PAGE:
10 Rare Words That are as Useful as They are Weird

Weird words

Language is as alive as you are. Morphing and evolving, shedding old expressions, growing into new ones, able to convey and conceal meaning with the very same tool: words. From helping you win at trivia night to recognising fake news and avoiding global panic, the following rare words each carry a message worth remembering.

**Hint: click a word’s pronunciation to hear how it’s said**

1. Aa

What it means: More than just an acronym for Alcoholics Anonymous, as a word in its own right, aa (sometimes written a’a or ʻaʻā) refers to rough and chunky lava flow. 

How to pronounce: ah-ah 

Why it’s useful: Aa is the first word in the Oxford English dictionary and, when spelled in its simplest form, the first palindrome too (appearing the same forwards as backwards). This gives it strong potential for making an appearance at pub trivia nights.  

2. Erubescent

What it means: Blushing. 

How to pronounce: er-uh-bess-nt  

Why it’s useful: The word perfectly describes Mark Zuckerberg’s reaction to accidentally revealing his non-humanity.  

3. Neologism 

What it means: A newly invented word (e.g. “askhole’: a person who constantly hits you up for advice and then does the opposite of what you suggest).

How to pronounce: knee-ol-lo-gizm  

Why it’s useful: If anyone ever accuses you of making up words, you can point out that neologisms are an essential part of the formation and evolution of language. 

4. Parrhesia

What it means: Free and fearless speech.

How to pronounce: pa-ree-si-ya 

Why it’s useful: More than just free speech, parrhesia involves plain and simple expression of only that which you know to be true. These truths are spoken with the intention of achieving a greater purpose, even when there is personal risk involved. And the words must be shared freely, not under any kind of coercion. This radical honesty is the ultimate freedom of expression, making it ethical and powerful but scary as hell. 

5. Pneumonoultramicroscopicsilicovolcanoconiosis 

What it means: This monster is a synonym for the word “silicosis” which is a lung disease caused by the inhalation of silica. The word, as completely unnecessary as the word “completely” is in this sentence, was invented by the president of America’s National Puzzler’s League back in 1935. Its job since then? Populating puzzle books. 

How to pronounce: Nyu-man-ultra-microscopic-sili-co-volcano-cony-osis  

Why it’s useful: At 45 letters long, this is now the longest accepted word in the Oxford English dictionary. While it won’t fit on a scrabble board, it’s another good one to know for trivia nights. Before its acceptance, the longest word in the dictionary was floccinaucinihilipilification (flock-sin-aw-sin-eye-ul-i-pil-if-i-kay-shun): the assessment of something as meaningless. 

6. Presenteeism

What it means: The opposite of absenteeism, presenteeism is the practice of spending excessive time at work, usually due to job insecurity. 

How to pronounce: prezn-tea-izm  

Why it’s useful: While the counterproductiveness of absenteeism is obvious, presenteeism isn’t such a known phenomenon. It can, however, be just as detrimental. It’s worth knowing the extremities so you have a happy middle path to aim for.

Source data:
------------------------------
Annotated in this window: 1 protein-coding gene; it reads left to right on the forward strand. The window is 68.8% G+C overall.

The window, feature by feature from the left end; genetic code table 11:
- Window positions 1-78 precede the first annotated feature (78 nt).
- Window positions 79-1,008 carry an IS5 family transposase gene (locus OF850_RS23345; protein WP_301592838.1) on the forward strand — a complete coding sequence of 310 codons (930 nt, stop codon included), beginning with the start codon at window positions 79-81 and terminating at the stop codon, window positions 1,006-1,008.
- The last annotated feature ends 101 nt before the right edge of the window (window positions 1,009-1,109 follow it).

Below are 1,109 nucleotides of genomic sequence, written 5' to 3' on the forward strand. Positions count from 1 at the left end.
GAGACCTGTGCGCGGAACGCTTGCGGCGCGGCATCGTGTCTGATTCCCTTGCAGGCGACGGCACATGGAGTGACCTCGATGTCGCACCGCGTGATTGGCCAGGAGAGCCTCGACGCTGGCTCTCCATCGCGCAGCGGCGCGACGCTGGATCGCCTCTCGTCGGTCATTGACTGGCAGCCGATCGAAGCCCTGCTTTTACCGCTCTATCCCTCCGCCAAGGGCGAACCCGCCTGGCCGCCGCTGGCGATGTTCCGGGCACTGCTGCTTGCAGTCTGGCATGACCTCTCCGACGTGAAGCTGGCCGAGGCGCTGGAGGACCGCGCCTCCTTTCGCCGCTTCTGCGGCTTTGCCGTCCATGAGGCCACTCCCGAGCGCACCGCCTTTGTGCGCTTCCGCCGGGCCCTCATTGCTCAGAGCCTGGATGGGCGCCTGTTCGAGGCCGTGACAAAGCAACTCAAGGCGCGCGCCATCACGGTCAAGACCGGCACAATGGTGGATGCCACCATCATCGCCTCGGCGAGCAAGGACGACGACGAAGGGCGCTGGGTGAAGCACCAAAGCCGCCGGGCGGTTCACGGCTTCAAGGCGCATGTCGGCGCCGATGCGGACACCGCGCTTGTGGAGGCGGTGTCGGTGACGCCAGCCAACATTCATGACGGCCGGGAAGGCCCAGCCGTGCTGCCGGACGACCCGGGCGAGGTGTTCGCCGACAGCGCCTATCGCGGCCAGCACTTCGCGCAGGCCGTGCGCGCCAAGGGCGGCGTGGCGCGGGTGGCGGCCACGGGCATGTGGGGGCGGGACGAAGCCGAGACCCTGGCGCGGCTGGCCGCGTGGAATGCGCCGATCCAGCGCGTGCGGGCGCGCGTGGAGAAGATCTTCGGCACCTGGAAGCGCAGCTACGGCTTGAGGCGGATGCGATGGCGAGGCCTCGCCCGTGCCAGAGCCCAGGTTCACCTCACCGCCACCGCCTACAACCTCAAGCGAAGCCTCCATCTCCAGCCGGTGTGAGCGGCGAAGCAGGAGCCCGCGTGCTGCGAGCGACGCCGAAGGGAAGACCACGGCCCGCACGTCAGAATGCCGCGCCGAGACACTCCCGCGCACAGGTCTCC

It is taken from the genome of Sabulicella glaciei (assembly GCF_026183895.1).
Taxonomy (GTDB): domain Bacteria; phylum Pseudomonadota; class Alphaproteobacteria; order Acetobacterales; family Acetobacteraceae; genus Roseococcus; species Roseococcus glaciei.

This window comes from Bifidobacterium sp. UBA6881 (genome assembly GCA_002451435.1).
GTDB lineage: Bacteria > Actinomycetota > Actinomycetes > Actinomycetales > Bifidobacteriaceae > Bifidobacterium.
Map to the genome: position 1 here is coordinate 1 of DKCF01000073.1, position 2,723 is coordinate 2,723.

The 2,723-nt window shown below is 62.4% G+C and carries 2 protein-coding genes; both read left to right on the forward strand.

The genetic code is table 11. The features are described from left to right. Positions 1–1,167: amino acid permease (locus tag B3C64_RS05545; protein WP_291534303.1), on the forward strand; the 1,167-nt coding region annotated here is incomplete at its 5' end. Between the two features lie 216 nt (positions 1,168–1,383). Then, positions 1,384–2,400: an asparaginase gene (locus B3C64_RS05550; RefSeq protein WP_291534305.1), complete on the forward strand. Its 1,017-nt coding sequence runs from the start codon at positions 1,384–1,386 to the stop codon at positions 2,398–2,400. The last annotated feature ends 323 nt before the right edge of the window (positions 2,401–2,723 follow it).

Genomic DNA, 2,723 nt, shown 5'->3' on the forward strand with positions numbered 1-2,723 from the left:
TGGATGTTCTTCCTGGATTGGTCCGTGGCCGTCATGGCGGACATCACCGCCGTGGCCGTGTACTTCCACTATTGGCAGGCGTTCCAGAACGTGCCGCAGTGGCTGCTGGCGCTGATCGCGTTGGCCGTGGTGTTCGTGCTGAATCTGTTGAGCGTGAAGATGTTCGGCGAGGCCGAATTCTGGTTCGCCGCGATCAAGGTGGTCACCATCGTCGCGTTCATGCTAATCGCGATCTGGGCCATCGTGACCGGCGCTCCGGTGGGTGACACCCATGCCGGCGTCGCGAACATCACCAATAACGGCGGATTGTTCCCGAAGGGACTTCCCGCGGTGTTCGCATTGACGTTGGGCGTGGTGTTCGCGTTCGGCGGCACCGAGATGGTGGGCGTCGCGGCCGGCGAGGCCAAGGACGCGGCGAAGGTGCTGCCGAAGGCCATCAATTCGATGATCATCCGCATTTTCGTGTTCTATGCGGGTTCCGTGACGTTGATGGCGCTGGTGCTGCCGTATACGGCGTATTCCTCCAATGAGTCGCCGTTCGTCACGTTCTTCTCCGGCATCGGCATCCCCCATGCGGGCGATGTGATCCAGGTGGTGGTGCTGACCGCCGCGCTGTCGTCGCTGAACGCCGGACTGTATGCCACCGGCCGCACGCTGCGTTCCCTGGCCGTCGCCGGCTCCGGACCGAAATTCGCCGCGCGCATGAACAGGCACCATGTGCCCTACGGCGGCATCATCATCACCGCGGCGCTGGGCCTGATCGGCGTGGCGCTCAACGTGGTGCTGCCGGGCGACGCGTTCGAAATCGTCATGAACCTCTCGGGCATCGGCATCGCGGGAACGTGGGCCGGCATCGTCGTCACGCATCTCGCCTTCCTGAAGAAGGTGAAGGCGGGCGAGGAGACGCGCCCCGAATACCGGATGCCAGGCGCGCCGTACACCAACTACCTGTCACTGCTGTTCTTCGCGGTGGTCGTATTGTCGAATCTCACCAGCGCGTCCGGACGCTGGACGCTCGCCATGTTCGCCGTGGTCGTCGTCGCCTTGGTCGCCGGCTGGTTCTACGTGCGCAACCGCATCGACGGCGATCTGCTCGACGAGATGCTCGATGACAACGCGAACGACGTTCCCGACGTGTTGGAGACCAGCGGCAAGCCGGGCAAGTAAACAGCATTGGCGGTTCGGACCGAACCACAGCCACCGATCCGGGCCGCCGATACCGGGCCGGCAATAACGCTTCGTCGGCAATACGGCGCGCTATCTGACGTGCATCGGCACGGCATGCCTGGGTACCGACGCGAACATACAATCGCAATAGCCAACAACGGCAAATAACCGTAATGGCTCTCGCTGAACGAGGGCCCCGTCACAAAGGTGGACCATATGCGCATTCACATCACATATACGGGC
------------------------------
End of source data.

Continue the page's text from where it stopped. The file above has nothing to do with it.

7. Pseudosophy

What it means: False wisdom.

How to pronounce: sue-doss-o-fee  

Why it’s useful: In a world full of fake news and content marketing masquerading as genuine advice, it’s worth being able to tell the difference between truth and pseudosophy. 

8. Psittacism

What it means: Mechanical speech or writing.

How to pronounce: sit-uh-siz-m  

Why it’s useful: In English, “hi, how are you?” is often asked in passing, with no time for anything other than an equally psittacistic “good thanks” response. This mechanical speech isn’t necessarily bad, but it can be confusing for people from other cultures who don’t use this question mechanically. Awareness of when you’re engaging in psittacism can help you build more meaningful communication with people.   

9. Sesquipedalian

What it means: A sesquipedalian word contains many syllables. A sesquipedalian person is fond of using such words.  

How to pronounce: sess-quip-id-alien  

Why it’s useful: Sesquipedalian is most certainly sesquipedalian, making the word self-descriptive, or autological (if you feel like giving yourself a case of brainception, consider whether the word autological is autological). This self-descriptiveness makes sesquipedalian charmingly hypocritical when used as an accusation as it instantly makes you guilty of it yourself.

10. Syzygy

What it means: A pair of connected opposites, planetary alignment

How to pronounce: siz-zi-gee  

Why it’s useful: Syzygy appears to be a word comprised wholly of consonants. This trick (also featured in the word “rhythm”) is made possible by the letter y. The linguistic equivalent of Wesley Snipes in Blade, y is a daywalker, able to function as both vowel and consonant.

What’s most interesting about syzygy is the global panic it brewed up in the early eighties. On 10 March 1982, every planet in our solar system swung around to the same side of the sun: a kind of syzygy. Two scientists convinced the media we were all going to die. Here’s how it played out:

Even in isolation, words have power. Strung together into sentences, speeches and books, they can be world-changers. 


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